So, while others are fleeing and fretting, someone with the right perspective can see opportunities developing. And while its ultimately more desirable to start a business in an economic boom, it doesn’t mean you can’t also be successful if you start one during a downturn/recession.

A recent article I read outlined the plus side of starting a business in an economic downturn:

1. It forces the founders to be thrifty in their budgeting since bank loans and venture capital may be harder to get. 2. It forces you to make your idea really exceptional and able to be sold in both good and bad times. 3. A team willing to commit to a new business in dire times is exactly the type of people your business needs. 4. Startups get a head start. When the recovery begins—as history shows it usually does—those who started early will be ahead of the pack.

Case in Point

So, say you’re on a tourism-dependent island where the number of incoming visitors may soon be reduced; where people are leaving homes and apartments vacant, and where properties are selling low. You might ask yourself, where is the opportunity? Should I buy now and hold for the long term? Can I buy now to resell in the short term? For whom might this island still be a paradise? What new markets can I target? Who are the next wave of visitors or investors? What things will they need? What can I buy now to resell later?

Here’s one idea heard on a recent radio interview which some are already capitalizing on: agriculture and food. Perhaps Saipan can be a source of fresh, locally grown, food for a coming population boom in neighboring Guam. What sorts of farm-grown items can I start to invest in now to be ahead of the pack when that becomes reality? What sort of company can I start now—even in this recession—that may be ideally positioned in a few short months or years? And when all is said done, perhaps you’ll prove that one man’s panic is another man’s profit!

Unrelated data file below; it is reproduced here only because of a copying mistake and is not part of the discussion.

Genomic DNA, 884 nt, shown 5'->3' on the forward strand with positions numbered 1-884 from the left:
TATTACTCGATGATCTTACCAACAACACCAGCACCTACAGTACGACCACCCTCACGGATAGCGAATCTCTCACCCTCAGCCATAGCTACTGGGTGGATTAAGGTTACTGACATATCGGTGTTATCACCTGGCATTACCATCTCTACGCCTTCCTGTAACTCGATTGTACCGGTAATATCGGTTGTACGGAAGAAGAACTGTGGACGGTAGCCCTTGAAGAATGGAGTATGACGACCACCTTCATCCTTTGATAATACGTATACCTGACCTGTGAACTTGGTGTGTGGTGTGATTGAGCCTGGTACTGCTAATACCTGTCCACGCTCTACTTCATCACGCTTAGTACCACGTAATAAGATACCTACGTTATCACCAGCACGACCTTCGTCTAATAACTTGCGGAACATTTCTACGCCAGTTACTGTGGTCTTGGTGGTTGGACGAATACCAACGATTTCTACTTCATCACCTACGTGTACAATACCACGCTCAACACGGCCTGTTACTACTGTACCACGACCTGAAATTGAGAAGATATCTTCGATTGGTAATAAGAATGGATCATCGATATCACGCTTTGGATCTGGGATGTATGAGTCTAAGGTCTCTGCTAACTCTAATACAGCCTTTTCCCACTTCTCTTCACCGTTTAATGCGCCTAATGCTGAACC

Remember, when everyone can see the opportunity, by then it’s usually too late!—W.G.

And for the record…

You’ll be in good company. History shows that FedEx (1973), CNN (1980), The Jim Henson Company (1958), and Microsoft (1975), were all started in recession years….and look at them now!

Note: If you’re a rabble rouser having trouble accessing the dhs.gov site, visit www.regulations.gov <http://www.regulations.gov> , download a copy of the regulations (Docket #: USCBP-2009-0001) and submit comments. You may also submit your comments and concerns to change.gov and whitehousse.gov

According to the Saipan Tribune, comments about the visa waiver regulations can be mailed during the next 50 days to: Border Security Regulations branch, Office of International Trade, Customs and Border Protection, Mint Annex 799 9th Street, NW, Washington DC 20001

For more tips on overcoming your fears, acting on your ideas, changing the game, and creating a passion-centered lifestyle, visit www.passionprofit.com!


Until next week, remember, success is a journey, not a destination!

Walt F.J. Goodridge is author of 12 books including Turn Your Passion Into Profit. Walt offers coaching and workshops to help people pursue and profit from their passions. Originally from the island of Jamaica, Walt has grown several successful businesses in the US, and now makes his home here in Saipan. To learn more about the Saipanpreneur Project and Walt’s philosophy and formula visit www.saipanpreneur.com and www.passionprofit.com.


Send article suggestions, entrepreneur nominations and feedback about this article to walt@passionprofit.com.

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where is saipan

Located in the western pacific, a short flight from Guam and 3 hours from Japan, the Commonwealth of the Northern Mariana Islands (CNMI) is a popular tourist destination rich in history, culture and natural resources. Saipan, just 5 miles wide by 12 miles long, is the largest and most populated of the 14 islands making up an archipelago that stretches 400 miles (north to south) along the edge of the Marianas Trench.